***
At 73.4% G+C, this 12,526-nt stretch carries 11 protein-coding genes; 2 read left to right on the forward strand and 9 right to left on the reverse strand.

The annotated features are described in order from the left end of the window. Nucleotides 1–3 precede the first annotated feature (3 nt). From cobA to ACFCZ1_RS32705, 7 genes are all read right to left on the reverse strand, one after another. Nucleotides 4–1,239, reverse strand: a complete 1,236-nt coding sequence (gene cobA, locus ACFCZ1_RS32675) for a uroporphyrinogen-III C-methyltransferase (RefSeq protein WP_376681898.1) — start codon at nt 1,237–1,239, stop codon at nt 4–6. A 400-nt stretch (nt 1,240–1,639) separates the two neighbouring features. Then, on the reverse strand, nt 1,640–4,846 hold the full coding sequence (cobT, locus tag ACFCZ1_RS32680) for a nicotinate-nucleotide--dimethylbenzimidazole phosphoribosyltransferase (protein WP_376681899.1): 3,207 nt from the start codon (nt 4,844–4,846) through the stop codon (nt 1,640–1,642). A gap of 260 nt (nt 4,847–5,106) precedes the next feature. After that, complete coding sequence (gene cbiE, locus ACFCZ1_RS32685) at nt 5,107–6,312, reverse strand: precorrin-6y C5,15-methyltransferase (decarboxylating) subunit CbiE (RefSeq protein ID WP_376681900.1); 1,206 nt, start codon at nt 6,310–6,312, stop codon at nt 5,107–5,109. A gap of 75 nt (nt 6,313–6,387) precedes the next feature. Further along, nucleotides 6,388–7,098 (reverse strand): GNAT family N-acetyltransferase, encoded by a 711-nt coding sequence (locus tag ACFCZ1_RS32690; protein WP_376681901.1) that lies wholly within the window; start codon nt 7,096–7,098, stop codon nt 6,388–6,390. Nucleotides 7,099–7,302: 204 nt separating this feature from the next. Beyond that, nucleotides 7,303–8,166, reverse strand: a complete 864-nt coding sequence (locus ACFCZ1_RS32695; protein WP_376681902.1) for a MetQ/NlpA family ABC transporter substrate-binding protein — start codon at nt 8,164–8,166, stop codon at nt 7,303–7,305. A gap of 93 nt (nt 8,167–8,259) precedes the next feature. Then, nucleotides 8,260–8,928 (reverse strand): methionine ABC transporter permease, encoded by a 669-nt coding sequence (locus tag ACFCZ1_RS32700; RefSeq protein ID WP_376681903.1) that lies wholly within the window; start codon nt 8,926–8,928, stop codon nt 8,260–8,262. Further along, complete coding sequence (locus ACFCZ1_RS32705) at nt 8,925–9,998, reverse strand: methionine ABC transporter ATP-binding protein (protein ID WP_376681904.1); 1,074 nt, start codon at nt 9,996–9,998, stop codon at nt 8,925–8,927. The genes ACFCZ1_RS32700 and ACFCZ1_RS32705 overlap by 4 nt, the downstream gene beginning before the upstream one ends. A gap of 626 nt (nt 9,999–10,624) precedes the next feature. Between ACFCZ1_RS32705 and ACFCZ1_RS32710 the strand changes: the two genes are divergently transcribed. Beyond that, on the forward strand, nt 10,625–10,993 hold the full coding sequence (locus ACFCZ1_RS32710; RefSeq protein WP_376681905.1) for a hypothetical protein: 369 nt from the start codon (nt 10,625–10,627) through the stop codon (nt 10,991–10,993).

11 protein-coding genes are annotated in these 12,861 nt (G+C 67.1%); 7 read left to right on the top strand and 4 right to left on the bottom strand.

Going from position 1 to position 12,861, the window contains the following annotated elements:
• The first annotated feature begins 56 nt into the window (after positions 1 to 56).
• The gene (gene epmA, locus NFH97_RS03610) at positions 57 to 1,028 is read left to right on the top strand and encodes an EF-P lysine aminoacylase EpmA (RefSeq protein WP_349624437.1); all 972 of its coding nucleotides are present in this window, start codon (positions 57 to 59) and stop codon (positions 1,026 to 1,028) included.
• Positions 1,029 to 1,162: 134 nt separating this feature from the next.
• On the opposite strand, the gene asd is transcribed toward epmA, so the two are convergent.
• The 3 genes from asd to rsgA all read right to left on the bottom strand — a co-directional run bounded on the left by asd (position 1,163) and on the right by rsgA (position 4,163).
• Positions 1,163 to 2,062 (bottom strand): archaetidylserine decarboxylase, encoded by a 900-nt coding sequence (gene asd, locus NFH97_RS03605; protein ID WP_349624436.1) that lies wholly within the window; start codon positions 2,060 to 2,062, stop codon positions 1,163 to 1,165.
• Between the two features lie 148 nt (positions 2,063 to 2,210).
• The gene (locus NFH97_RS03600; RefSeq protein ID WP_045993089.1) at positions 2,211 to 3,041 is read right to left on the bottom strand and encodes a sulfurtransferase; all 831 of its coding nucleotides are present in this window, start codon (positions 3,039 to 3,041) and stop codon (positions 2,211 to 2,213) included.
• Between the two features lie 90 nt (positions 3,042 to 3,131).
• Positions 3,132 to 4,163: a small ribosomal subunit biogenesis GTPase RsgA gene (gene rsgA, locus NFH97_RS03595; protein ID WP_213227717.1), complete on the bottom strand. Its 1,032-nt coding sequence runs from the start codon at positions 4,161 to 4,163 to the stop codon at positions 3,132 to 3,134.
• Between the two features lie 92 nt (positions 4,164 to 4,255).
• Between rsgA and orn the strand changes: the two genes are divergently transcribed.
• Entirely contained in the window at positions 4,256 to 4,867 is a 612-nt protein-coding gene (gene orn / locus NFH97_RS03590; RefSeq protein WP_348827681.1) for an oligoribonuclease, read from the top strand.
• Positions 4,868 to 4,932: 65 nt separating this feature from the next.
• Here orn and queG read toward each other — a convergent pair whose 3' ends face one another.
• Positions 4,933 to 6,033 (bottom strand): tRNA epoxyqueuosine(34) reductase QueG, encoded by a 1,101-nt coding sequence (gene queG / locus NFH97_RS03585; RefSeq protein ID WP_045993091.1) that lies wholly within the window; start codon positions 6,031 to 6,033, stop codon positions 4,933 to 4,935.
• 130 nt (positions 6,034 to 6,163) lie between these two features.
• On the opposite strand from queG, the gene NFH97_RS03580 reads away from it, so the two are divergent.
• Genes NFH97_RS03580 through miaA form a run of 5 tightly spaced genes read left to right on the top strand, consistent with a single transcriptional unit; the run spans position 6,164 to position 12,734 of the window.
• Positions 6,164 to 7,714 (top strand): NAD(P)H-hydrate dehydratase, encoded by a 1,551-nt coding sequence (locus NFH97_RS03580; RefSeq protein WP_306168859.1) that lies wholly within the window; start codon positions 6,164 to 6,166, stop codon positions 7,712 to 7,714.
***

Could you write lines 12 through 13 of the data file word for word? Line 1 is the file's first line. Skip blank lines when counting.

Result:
• The gene (locus NFH97_RS03600; RefSeq protein ID WP_045993089.1) at positions 2,211 to 3,041 is read right to left on the bottom strand and encodes a sulfurtransferase; all 831 of its coding nucleotides are present in this window, start codon (positions 3,039 to 3,041) and stop codon (positions 2,211 to 2,213) included.
• Between the two features lie 90 nt (positions 3,042 to 3,131).